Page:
Words are redefined. Wisdom can come only from divine revelation. Human wisdom is foolish and wicked. Truth means correct scriptural doctrine, not facts or evidence. Love of God means obedience. Human love is frail and fickle. Happiness means being closer to God, even if that requires suffering. Therefore, happiness may mean suffering. Since personal pleasure is suspect, happiness is closer in definition to serenity. Words are given superstitious power because some are blasphemous.
Rigid religions produce judgment, discrimination and persecution of “others.” Dogma is always divisive. It defines the “in” group from the “out” group. While religious faith can satisfy core needs for security, meaning & community, eventually it results in disconnecting from self, people & the world.
Religious indoctrination combines with individual temperament, family dysfunction, social influences, life events and transitions, etc, to cause various types of psychological damage – anxiety, confusion, anger, depression, low self-esteem, etc.
Deciding to Leave
As human beings mature, most change, grow and become more complex. Adults learn to accept ambiguity and uncertainty. Moving out of a rigid religion may be part of this process. A restrictive religion may prevent developing critical thinking and trusting your own feelings. Fundamentalism is an example of arrested development. The good news is that maturity can develop once obstructions are removed.
Exposure to new information and ways of thinking may make old ways intolerable. Acquiring an open mind can be very enlightening and freeing. Christianity does not have a monopoly on truth. Life can be more enjoyable without constant censorship. Self-esteem, meaning and love can be found outside of religion.
A literal and inerrant view of the Bible creates serious problems. The Bible is filled with over generalizations; conflicts with science; internal contradictions and inconsistencies; moral difficulties of an angry, vengeful, deceptive God; and moral difficulties with original sin, the slaughter of innocent people, endless torture in hell, slavery, rape of female war victims, and ethnic intolerance. The Bible “borrows” many of its teachings and practices from other cultures. Our current Bible is written in hundreds of versions and is a rather arbitrary combination of numerous inclusions and exclusions of various ancient writings.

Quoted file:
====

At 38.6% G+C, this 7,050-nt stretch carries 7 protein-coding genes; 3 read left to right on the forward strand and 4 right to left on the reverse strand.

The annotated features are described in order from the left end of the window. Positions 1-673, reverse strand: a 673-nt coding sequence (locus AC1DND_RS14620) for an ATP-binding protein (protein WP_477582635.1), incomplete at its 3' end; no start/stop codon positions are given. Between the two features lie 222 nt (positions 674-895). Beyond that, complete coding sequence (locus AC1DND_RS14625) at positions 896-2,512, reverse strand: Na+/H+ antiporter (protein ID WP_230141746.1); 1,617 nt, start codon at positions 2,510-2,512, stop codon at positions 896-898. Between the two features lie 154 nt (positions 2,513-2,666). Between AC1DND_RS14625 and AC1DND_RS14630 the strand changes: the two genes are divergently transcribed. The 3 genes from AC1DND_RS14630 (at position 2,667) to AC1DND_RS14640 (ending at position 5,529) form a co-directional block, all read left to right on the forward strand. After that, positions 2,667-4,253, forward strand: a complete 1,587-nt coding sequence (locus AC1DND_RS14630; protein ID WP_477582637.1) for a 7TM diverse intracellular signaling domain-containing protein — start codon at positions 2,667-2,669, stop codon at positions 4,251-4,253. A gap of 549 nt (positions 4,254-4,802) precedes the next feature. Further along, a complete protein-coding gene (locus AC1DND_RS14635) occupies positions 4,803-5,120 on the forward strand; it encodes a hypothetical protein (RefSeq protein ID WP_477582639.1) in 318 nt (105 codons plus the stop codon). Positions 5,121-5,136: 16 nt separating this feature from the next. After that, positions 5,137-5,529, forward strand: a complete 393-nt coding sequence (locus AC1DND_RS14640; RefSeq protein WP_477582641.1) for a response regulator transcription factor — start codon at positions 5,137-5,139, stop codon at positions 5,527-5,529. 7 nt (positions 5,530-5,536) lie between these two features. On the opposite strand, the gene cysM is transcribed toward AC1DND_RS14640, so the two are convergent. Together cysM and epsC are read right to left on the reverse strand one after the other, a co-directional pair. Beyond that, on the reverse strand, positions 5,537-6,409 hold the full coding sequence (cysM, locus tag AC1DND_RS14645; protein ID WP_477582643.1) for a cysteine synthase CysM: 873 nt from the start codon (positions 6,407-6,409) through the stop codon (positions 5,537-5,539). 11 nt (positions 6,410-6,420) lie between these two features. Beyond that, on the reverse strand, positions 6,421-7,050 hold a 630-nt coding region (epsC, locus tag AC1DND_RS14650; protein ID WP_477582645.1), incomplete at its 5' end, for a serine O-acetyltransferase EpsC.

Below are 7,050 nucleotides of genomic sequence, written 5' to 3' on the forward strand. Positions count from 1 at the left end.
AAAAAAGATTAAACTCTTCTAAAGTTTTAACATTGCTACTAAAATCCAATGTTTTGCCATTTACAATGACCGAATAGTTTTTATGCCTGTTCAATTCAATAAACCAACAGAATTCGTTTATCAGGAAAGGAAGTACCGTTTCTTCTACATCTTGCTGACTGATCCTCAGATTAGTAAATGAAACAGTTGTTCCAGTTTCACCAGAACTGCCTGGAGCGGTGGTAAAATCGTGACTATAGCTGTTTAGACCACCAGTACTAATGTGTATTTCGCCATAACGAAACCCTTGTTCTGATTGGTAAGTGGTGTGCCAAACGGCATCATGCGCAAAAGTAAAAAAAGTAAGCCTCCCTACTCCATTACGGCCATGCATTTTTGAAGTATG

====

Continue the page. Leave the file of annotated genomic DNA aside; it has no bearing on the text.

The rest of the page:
Rigid, authoritarian, black/white thinking becomes intolerable. Fundamentalist attitudes toward sex and pleasure seem archaic. Intolerance of a myriad of “others” becomes indefensible. Male dominance, patriarchy and sexism become unbearable.
Expectations of huge benefits of Christianity – love, joy, peace, abundance, mastery of life – bring depression and self-condemnation when not fulfilled. Many ordinary human foibles may be considered unacceptable by the church community, and lead to rejection or ostracism. Hypocrisy among church and family members can be faith-shattering. Stress, anxiety and depression are common consequences.
Leaving your faith can cause profound sadness and grief for lost time and opportunities, rage at being misled, fear of being thought gullible for former beliefs. However, leaving may also bring joy, freedom and relief.
Part 2 of this article explains what to expect and what to do once you have decided that staying in your faith is intolerable. Leaving can be a very difficult process but well worth the struggle.